Who’s Your Trigger?

Being undead is not the same as being alive.” ~ E. E. Cummings

Life changing events are a bit of a mystery to me. I call them “triggers” because a life-changing event often triggers a person into taking significant action in their life that before the event occurred would have been unthinkable. For example, a young woman may have never had the thought of having children until she found out she was unable to conceive. Suddenly she becomes consumed with the notion of adopting a child. I once read of the story of a young man, I believe in his late thirties or early forties, who thought he would die in a plane crash. There was a problem crossing the Atlantic and the Captain had warned the passengers of the severity of the situation. The man took out pen and paper and wrote down a list (or bucket list) of things he would do with his life if God would just spare his life. Miraculously, the plane did make it to land and landed safely. The man used his list and the experience to go on to accomplish each and every item on the list before he eventually died.

Why does it so often take a dramatic, often life threatening event to trigger us into becoming truly alive and living our lives to the fullest? We’ve seen over and over that we each possess an incredible ability to accomplish far more than we ever thought possible, so why does it so often take near tragedy to muster up the intestinal fortitude to actually take the necessary steps to begin accomplishing those things? Is it really necessary for us to experience such tragedy to trigger such a reaction? I believe the answer is “no”.  But that means you have to make your own trigger. You have to find a way to set in motion the change within yourself to trigger living life to the fullest.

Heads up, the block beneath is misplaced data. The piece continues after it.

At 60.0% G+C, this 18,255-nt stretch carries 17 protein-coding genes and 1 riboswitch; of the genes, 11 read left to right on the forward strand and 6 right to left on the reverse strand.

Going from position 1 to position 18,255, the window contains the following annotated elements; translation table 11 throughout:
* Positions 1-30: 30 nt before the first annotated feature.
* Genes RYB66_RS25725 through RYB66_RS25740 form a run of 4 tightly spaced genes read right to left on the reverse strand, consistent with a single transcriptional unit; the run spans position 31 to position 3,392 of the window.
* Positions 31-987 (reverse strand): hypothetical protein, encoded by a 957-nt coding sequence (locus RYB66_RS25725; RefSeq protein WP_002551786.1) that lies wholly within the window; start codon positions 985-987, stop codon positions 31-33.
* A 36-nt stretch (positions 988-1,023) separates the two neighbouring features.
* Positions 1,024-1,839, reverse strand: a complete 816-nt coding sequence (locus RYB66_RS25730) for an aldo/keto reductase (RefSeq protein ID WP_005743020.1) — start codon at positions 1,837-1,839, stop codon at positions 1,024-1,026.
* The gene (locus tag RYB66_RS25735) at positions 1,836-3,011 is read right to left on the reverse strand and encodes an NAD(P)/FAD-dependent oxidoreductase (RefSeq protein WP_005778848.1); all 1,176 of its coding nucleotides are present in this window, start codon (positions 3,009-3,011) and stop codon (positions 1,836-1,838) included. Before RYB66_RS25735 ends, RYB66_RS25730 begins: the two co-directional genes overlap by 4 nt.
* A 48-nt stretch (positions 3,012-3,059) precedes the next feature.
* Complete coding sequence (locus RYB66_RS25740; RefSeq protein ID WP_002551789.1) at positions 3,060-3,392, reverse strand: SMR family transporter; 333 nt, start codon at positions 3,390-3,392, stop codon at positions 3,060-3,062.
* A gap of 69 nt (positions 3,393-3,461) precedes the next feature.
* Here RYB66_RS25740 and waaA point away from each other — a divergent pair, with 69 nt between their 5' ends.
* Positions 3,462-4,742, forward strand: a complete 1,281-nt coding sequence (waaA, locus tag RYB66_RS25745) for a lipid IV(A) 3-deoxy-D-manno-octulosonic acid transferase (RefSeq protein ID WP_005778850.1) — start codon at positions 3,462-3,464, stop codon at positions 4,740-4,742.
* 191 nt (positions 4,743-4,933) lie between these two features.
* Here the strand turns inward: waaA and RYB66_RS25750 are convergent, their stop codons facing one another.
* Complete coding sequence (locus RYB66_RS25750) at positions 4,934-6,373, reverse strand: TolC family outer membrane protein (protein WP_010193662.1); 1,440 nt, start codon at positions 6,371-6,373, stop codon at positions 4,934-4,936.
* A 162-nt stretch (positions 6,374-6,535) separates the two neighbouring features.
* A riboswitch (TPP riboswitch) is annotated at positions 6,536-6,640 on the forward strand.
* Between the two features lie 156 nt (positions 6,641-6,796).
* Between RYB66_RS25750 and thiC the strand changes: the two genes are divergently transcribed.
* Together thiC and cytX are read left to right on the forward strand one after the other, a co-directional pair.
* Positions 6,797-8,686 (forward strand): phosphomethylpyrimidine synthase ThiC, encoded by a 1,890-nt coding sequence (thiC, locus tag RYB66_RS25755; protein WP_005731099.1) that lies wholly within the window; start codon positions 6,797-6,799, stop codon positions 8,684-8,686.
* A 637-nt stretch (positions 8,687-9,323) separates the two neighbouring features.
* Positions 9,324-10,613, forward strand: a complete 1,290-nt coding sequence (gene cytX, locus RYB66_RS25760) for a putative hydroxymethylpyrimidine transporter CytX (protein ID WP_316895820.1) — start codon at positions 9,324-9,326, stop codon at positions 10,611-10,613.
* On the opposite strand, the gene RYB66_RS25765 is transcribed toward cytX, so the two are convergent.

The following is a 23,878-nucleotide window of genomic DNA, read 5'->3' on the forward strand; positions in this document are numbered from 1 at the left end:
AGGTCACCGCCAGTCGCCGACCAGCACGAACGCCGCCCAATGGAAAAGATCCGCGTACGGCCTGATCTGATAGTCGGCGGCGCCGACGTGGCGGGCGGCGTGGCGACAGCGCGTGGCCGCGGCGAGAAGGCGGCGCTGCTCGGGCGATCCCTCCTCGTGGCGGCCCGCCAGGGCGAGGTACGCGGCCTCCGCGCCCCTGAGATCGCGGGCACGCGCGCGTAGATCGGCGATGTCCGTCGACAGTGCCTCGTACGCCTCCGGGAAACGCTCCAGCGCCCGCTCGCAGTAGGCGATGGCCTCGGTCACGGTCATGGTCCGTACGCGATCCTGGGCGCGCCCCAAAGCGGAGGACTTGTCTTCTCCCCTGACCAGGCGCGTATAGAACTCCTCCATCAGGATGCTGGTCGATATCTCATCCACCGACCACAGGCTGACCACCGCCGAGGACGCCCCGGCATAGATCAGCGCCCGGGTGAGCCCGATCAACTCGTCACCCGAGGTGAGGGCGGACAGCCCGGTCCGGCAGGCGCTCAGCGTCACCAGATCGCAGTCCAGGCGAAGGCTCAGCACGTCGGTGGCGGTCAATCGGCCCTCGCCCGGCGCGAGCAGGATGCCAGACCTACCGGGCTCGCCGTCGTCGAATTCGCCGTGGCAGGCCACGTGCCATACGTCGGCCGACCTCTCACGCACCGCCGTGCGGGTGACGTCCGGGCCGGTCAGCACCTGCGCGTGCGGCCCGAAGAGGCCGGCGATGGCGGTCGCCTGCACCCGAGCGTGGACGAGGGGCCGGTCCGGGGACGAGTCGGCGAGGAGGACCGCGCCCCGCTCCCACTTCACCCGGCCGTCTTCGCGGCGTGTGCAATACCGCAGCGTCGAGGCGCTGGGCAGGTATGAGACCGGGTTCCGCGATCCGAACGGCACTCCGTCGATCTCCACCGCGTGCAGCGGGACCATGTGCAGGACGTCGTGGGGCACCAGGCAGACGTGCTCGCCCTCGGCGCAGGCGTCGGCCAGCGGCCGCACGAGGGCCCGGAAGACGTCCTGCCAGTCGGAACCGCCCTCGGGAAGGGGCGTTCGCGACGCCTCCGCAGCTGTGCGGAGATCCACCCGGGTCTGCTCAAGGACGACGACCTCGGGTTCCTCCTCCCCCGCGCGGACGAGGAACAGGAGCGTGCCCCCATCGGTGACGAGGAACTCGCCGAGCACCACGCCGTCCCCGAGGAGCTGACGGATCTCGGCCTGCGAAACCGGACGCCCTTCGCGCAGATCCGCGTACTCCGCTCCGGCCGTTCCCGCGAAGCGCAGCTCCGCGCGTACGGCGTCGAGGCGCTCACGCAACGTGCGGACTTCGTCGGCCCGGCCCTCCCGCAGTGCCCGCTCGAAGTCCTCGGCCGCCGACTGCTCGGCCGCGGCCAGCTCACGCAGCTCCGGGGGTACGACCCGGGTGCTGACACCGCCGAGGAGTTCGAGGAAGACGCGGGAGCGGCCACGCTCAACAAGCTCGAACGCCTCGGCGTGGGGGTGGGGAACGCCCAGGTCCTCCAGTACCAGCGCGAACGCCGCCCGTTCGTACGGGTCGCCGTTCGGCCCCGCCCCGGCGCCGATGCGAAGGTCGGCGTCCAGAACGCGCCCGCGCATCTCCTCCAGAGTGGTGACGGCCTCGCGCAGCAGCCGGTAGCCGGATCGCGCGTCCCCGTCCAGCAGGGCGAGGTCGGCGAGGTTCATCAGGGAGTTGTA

Unfortunately there is not a “one-size-fits-all” solution. If there were, everyone would be living a full life. For example, probably the most notable book ever written (other than the Bible) on achieving success in life is Napoleon Hill’s classic book, Think and Grow Rich. Many people have read the book and gone on achieve tremendous success in life. But for every one of those readers whose life was triggered by reading Hill’s book, there are thousands others who have read it and, though they may have benefitted from it, failed to be triggered into taking the necessary action.  Some of these same people may have gone on to find their inspirational trigger from watching a movie or from hearing a personal story of overcoming adversity.

The point I want to make is we have to continue searching for those triggers in life. It reminds me of a rather hideous country song that was popular many years ago about “looking for love in all the wrong places”. To find the right triggers for your life, you must look in the right places. Sitting on the sofa waiting to see who gets voted off the island is probably not the right place to find the inspirational trigger you need.  Nor is it likely to appear while playing shuffleboard at your local pub.